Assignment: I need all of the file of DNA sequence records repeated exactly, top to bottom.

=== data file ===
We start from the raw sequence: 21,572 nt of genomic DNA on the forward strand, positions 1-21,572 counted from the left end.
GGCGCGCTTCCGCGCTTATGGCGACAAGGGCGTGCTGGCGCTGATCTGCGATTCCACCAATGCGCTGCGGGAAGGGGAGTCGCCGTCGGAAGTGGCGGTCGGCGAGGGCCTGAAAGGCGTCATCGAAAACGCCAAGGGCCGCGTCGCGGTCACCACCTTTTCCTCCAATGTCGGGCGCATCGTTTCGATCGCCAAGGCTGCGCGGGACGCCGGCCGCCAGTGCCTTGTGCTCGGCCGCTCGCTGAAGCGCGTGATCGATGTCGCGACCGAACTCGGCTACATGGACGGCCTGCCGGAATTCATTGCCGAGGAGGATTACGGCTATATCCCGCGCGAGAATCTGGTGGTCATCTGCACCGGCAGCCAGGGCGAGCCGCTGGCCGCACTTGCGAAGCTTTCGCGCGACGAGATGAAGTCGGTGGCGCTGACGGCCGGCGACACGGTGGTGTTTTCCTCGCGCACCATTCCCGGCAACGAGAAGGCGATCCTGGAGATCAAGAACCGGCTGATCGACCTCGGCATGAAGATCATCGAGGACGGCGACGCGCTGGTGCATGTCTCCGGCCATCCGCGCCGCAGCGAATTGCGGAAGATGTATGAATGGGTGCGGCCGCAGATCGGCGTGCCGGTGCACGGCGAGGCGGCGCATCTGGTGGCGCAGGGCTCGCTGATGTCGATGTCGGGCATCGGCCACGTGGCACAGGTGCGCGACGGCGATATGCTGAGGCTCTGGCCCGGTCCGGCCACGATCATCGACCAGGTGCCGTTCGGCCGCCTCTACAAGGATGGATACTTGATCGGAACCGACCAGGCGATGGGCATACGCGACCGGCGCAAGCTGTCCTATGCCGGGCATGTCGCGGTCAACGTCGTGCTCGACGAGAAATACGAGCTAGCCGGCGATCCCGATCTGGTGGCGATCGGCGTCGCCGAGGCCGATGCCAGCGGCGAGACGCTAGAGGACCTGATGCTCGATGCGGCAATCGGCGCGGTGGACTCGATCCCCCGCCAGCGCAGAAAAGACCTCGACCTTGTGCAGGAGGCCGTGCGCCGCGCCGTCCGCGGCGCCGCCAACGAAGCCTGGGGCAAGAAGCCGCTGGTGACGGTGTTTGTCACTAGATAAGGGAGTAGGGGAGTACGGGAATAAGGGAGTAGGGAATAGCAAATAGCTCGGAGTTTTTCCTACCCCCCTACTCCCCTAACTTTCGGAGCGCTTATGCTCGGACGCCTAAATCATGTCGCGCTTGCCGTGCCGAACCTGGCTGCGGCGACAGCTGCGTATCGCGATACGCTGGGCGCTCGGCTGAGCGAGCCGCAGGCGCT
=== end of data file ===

We start from the raw sequence: 21,572 nt of genomic DNA on the forward strand, positions 1-21,572 counted from the left end.
GGCGCGCTTCCGCGCTTATGGCGACAAGGGCGTGCTGGCGCTGATCTGCGATTCCACCAATGCGCTGCGGGAAGGGGAGTCGCCGTCGGAAGTGGCGGTCGGCGAGGGCCTGAAAGGCGTCATCGAAAACGCCAAGGGCCGCGTCGCGGTCACCACCTTTTCCTCCAATGTCGGGCGCATCGTTTCGATCGCCAAGGCTGCGCGGGACGCCGGCCGCCAGTGCCTTGTGCTCGGCCGCTCGCTGAAGCGCGTGATCGATGTCGCGACCGAACTCGGCTACATGGACGGCCTGCCGGAATTCATTGCCGAGGAGGATTACGGCTATATCCCGCGCGAGAATCTGGTGGTCATCTGCACCGGCAGCCAGGGCGAGCCGCTGGCCGCACTTGCGAAGCTTTCGCGCGACGAGATGAAGTCGGTGGCGCTGACGGCCGGCGACACGGTGGTGTTTTCCTCGCGCACCATTCCCGGCAACGAGAAGGCGATCCTGGAGATCAAGAACCGGCTGATCGACCTCGGCATGAAGATCATCGAGGACGGCGACGCGCTGGTGCATGTCTCCGGCCATCCGCGCCGCAGCGAATTGCGGAAGATGTATGAATGGGTGCGGCCGCAGATCGGCGTGCCGGTGCACGGCGAGGCGGCGCATCTGGTGGCGCAGGGCTCGCTGATGTCGATGTCGGGCATCGGCCACGTGGCACAGGTGCGCGACGGCGATATGCTGAGGCTCTGGCCCGGTCCGGCCACGATCATCGACCAGGTGCCGTTCGGCCGCCTCTACAAGGATGGATACTTGATCGGAACCGACCAGGCGATGGGCATACGCGACCGGCGCAAGCTGTCCTATGCCGGGCATGTCGCGGTCAACGTCGTGCTCGACGAGAAATACGAGCTAGCCGGCGATCCCGATCTGGTGGCGATCGGCGTCGCCGAGGCCGATGCCAGCGGCGAGACGCTAGAGGACCTGATGCTCGATGCGGCAATCGGCGCGGTGGACTCGATCCCCCGCCAGCGCAGAAAAGACCTCGACCTTGTGCAGGAGGCCGTGCGCCGCGCCGTCCGCGGCGCCGCCAACGAAGCCTGGGGCAAGAAGCCGCTGGTGACGGTGTTTGTCACTAGATAAGGGAGTAGGGGAGTACGGGAATAAGGGAGTAGGGAATAGCAAATAGCTCGGAGTTTTTCCTACCCCCCTACTCCCCTAACTTTCGGAGCGCTTATGCTCGGACGCCTAAATCATGTCGCGCTTGCCGTGCCGAACCTGGCTGCGGCGACAGCTGCGTATCGCGATACGCTGGGCGCTCGGCTGAGCGAGCCGCAGGCGCT